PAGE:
• Sun
  • Aug 31, 2014
  • Updated: 6:55am

Speculation rampant on Wang's consulate visit

PUBLISHED : Saturday, 11 February, 2012, 12:00am
UPDATED : Saturday, 11 February, 2012, 12:00am

What was Chongqing's vice-mayor Wang Lijun doing during the long hours he spent in the US consulate in Chengdu on Monday and Tuesday?

That is one of the many questions raised after Beijing confirmed that Wang, once a close ally of Chongqing party boss Bo Xilai, had spent a day in the consulate. There is also intense speculation about Wang's motive and the circumstances under which he left the consulate.

An English statement released on Thursday by the Foreign Ministry spokesman's office said Wang 'left after staying there for one day', but the Chinese version said he 'left after being stranded there for one day'.

Johnny Lau Yui-sui, a political commentator, said: 'The English version is for foreigners and the Chinese one is for local people. The mainland government was trying to emphasise that Wang was forced to stay in the consulate - not on his own volition.'

The US State Department confirmed on Thursday that Wang 'did visit the consulate and he later left the consulate of his own volition'. It also said Wang had requested a meeting in his capacity as a vice-mayor.

Both the Chinese and US governments gave no details on Wang's visit.

'There is no information regarding his stay,' a spokeswoman from the consulate in Chengdu said.

Wu Si , the author of Hidden Rules, a book about political games played by Chinese officials, said: 'If someone realises that his life is in danger, he will protect himself by making his opponents believe he has something on them. After the person finds no one in the country that he can trust to share his secrets, he will look for help from foreign diplomatic compounds if he is imaginative.'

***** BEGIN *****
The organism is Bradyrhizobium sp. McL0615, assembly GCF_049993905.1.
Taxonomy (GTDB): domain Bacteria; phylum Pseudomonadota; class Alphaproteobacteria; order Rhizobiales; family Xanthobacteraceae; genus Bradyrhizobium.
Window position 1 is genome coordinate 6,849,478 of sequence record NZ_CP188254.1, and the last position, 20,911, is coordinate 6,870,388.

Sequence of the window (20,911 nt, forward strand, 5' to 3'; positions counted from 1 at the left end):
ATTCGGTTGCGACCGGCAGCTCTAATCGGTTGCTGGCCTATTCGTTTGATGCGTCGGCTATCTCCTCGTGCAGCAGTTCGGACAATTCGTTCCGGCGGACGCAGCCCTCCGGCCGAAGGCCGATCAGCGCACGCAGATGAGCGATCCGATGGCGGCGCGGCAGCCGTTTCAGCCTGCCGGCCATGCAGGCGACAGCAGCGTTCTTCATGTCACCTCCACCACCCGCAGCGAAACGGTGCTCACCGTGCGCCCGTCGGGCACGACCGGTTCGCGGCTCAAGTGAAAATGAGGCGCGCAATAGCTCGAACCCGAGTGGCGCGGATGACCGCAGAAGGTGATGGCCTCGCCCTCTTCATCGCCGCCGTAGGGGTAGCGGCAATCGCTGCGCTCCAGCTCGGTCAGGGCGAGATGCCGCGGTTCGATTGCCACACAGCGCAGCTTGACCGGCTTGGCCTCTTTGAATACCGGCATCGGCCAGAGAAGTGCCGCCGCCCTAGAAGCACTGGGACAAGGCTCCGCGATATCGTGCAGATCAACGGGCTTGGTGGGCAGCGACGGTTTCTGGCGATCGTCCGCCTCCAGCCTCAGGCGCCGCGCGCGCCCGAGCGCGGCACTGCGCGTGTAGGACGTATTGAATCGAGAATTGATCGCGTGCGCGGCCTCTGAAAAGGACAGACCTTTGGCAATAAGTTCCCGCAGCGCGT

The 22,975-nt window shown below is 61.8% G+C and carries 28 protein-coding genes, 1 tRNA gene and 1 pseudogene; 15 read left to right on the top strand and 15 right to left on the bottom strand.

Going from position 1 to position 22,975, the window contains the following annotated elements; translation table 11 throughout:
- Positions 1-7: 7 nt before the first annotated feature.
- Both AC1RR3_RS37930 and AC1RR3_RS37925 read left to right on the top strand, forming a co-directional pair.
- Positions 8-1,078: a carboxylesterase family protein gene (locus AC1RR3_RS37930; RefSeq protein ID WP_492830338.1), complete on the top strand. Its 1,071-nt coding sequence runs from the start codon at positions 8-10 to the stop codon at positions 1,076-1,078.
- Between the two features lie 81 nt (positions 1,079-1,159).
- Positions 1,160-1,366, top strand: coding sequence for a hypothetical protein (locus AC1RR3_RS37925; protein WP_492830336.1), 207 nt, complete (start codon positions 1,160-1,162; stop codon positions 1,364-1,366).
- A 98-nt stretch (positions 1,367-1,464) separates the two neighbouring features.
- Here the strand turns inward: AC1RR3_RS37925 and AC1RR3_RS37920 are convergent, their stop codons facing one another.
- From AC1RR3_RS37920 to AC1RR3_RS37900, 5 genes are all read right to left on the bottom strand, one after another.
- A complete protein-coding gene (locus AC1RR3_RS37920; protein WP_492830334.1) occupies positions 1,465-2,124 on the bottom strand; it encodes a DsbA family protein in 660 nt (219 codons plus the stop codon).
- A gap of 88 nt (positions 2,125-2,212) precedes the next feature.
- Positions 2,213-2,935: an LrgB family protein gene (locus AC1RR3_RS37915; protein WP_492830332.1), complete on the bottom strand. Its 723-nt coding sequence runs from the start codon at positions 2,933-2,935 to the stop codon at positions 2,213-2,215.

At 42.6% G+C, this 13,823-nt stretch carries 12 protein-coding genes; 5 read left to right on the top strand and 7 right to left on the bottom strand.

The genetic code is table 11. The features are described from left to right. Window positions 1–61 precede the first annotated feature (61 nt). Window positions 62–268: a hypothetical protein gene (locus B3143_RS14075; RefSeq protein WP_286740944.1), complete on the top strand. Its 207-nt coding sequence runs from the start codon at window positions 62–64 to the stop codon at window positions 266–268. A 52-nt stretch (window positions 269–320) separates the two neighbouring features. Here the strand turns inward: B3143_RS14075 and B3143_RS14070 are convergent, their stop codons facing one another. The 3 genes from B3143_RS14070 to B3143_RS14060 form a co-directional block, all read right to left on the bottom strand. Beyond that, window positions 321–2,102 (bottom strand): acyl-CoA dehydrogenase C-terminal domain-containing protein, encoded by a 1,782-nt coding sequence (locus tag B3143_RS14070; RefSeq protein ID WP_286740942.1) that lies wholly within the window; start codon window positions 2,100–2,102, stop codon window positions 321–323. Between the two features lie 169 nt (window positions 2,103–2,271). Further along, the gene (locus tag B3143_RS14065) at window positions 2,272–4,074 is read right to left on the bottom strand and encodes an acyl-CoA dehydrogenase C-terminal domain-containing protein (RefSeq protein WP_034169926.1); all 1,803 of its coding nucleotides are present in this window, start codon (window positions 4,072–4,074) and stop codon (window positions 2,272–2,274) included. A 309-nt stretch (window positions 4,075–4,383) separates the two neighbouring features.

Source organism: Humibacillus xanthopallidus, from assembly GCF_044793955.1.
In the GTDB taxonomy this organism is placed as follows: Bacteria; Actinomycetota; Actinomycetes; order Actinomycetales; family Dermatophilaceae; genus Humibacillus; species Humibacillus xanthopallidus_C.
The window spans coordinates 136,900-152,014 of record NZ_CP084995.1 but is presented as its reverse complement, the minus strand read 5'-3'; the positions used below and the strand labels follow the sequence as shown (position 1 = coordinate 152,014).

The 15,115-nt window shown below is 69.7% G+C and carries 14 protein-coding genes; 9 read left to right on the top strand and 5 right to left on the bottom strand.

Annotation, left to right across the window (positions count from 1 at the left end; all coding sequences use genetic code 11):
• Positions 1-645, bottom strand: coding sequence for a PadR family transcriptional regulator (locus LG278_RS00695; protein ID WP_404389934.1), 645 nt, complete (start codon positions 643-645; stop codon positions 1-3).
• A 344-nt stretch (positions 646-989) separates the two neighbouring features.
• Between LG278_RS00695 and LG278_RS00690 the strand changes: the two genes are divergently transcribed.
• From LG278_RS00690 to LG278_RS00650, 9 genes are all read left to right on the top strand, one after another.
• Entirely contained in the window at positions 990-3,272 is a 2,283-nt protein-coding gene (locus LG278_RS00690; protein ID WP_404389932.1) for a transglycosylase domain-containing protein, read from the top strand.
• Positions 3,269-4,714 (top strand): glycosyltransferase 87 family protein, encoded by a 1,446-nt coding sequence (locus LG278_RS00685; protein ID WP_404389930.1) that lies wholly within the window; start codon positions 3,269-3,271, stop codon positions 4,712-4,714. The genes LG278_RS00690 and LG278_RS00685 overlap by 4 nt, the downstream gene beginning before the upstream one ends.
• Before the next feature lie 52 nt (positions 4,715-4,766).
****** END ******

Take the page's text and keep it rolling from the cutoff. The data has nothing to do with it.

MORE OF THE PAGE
Zhang Lifan, a historian, said: 'It's not important whether Wang left any classified information or document in the consulate. It's important that he walked into the compound and he left. What he did left a message to his opponents that probably could make him safe.'

Analysts said it was in the US' best interests to give Wang back to the Chinese government.

Zhang said Wang's stay was like placing a 'time bomb' in China's political circles.

Lau said a person could share plenty of stories in one day. 'The US wouldn't ruin the relationship with China after getting most of the information it needed, especially before Vice-President Xi Jinping's visit next week'.

He said the US had abandoned Wang 'like a pair of useless shoes'.

Zhang said Wang was a nobody in the bureaucratic system before his move to Chongqing. 'He was from a small place and worked hard, but he had no political background or political struggle experience,' he said. 'He's smart but has very little political wisdom.'

Wang served in the police force in small cities in Liaoning province for more than 20 years before Bo moved him to Chongqing as police chief.

'Wang followed the wrong boss in the wrong place at the wrong time,' Zhang said. 'If he'd stayed in Liaoning, he probably could retire in peace. He's like a moth to a flame. He couldn't control his own destiny.'

The Information Centre for Human Rights and Democracy said Wang flew to Beijing in the custody of eight senior officials from the Ministry of State Security on Wednesday.

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